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Old 03-20-2005, 02:18 PM   #1
marlene
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Default Formatting various levels of subheads

I'm working on a project -- a 60-page paper, text only, two colors, 8.5 x 11. In addition to the main heads (chapter titles), there are three levels of subheads.

Text is serif. I've made the main heads sans serif, 18 pt, bold, color.

First level of subheads are 14 pt sans serif bold italic, color. I don't like them being italic.

Second level subheads are serif, bold italic, black, two points larger than the text.

Third level subheads are serif, bold, black, a half-point larger than the text.

All heads/subheads are u/lc.

I do not like the way I'm doing the subheads, but don't know if there some guidelines I could be following for subhead formatting.

My current formatting is particularly unsatisfactory because some of the third level subhead text is italicized (they were italic in the original Word file), so they might be confused with second level subheads.

Any suggestions? Should all of the heads/subheads be in the sans serif font. Should they all be in the second color?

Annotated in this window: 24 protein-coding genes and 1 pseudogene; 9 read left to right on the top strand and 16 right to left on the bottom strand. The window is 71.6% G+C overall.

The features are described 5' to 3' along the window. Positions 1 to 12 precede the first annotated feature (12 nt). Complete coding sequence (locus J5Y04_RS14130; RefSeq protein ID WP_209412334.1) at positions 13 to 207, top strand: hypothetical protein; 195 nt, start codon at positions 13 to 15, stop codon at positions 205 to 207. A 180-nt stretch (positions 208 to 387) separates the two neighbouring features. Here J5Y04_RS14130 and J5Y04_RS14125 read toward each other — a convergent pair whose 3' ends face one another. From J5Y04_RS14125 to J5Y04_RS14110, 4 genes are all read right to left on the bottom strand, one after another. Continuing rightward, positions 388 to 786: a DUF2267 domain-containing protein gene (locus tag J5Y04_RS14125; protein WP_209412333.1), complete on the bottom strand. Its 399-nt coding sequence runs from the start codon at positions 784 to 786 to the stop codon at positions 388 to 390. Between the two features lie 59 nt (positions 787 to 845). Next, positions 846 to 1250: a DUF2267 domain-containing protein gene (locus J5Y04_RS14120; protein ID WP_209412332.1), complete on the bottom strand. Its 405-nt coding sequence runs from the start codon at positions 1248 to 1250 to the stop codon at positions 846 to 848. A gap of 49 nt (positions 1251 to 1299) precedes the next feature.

mxh
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Old 03-20-2005, 03:44 PM   #2
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Marlene:

Don't take much notice of my opinion—I'm a bit old fashioned—, but I'd make all three levels of subheading the same typeface as the text, but bold. I'd make the chapter heading sans, but a bit bigger than 18 pt (perhaps up to 24 pt), and I hope the colour is a nice red. The lowest level of subheading needn't be larger than the text (or don't you think the readers won't notice the bold?), and then the other two levels can differ from it in 2 pt or preferably 3 pt steps. None of the subheadings need be in colour, nor should they.

   
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Old 03-20-2005, 07:00 PM   #3
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Michael,

The client does want all heads/subs to be sans serif (it's a branding issue). And they did want the first level subheads in color, since the publication is so drab otherwise -- all text and no frills.

But I'll upsize the chapter heads as you suggested (no red, though, we're using a nice blue-green) and make some adjustments in the subheads.

The lowest-level subheads are half a point larger than the regular text, because the bold text just seems to look a bit smaller than plain text. I suppose it's an optical delusion.

mxh
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Old 03-21-2005, 11:21 AM   #4
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I don't have the book at hand, but I dimly recall that Bringhurst's book contains a sample page with about seven levels of subheads, done two different ways.
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Old 03-21-2005, 08:13 PM   #5
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I don't have Bringhurst's book, or anyone else's. Yet. I need to get me to a bookstore.